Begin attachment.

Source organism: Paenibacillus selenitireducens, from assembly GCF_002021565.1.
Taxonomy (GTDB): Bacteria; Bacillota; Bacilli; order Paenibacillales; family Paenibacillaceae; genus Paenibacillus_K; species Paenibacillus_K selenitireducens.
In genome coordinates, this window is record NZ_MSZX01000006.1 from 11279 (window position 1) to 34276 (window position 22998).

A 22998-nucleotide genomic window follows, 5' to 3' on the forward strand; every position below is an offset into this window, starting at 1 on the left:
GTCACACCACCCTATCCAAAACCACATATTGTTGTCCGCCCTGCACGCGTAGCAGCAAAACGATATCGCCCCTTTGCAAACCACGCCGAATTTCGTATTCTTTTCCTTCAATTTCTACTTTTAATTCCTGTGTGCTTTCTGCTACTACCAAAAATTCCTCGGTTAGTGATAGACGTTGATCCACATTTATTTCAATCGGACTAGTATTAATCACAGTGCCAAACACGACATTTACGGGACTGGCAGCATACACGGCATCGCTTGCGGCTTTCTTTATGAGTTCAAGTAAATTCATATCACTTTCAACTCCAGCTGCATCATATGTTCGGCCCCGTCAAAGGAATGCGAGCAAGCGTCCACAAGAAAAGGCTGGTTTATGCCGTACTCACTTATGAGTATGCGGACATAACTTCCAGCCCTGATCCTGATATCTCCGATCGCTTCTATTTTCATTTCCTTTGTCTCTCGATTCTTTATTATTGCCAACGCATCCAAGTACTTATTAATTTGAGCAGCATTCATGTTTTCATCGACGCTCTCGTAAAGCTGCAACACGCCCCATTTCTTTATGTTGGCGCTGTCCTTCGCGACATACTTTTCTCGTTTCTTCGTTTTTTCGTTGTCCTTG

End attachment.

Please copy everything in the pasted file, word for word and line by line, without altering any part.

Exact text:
Source organism: Paenibacillus selenitireducens, from assembly GCF_002021565.1.
Taxonomy (GTDB): Bacteria; Bacillota; Bacilli; order Paenibacillales; family Paenibacillaceae; genus Paenibacillus_K; species Paenibacillus_K selenitireducens.
In genome coordinates, this window is record NZ_MSZX01000006.1 from 11279 (window position 1) to 34276 (window position 22998).

A 22998-nucleotide genomic window follows, 5' to 3' on the forward strand; every position below is an offset into this window, starting at 1 on the left:
GTCACACCACCCTATCCAAAACCACATATTGTTGTCCGCCCTGCACGCGTAGCAGCAAAACGATATCGCCCCTTTGCAAACCACGCCGAATTTCGTATTCTTTTCCTTCAATTTCTACTTTTAATTCCTGTGTGCTTTCTGCTACTACCAAAAATTCCTCGGTTAGTGATAGACGTTGATCCACATTTATTTCAATCGGACTAGTATTAATCACAGTGCCAAACACGACATTTACGGGACTGGCAGCATACACGGCATCGCTTGCGGCTTTCTTTATGAGTTCAAGTAAATTCATATCACTTTCAACTCCAGCTGCATCATATGTTCGGCCCCGTCAAAGGAATGCGAGCAAGCGTCCACAAGAAAAGGCTGGTTTATGCCGTACTCACTTATGAGTATGCGGACATAACTTCCAGCCCTGATCCTGATATCTCCGATCGCTTCTATTTTCATTTCCTTTGTCTCTCGATTCTTTATTATTGCCAACGCATCCAAGTACTTATTAATTTGAGCAGCATTCATGTTTTCATCGACGCTCTCGTAAAGCTGCAACACGCCCCATTTCTTTATGTTGGCGCTGTCCTTCGCGACATACTTTTCTCGTTTCTTCGTTTTTTCGTTGTCCTTG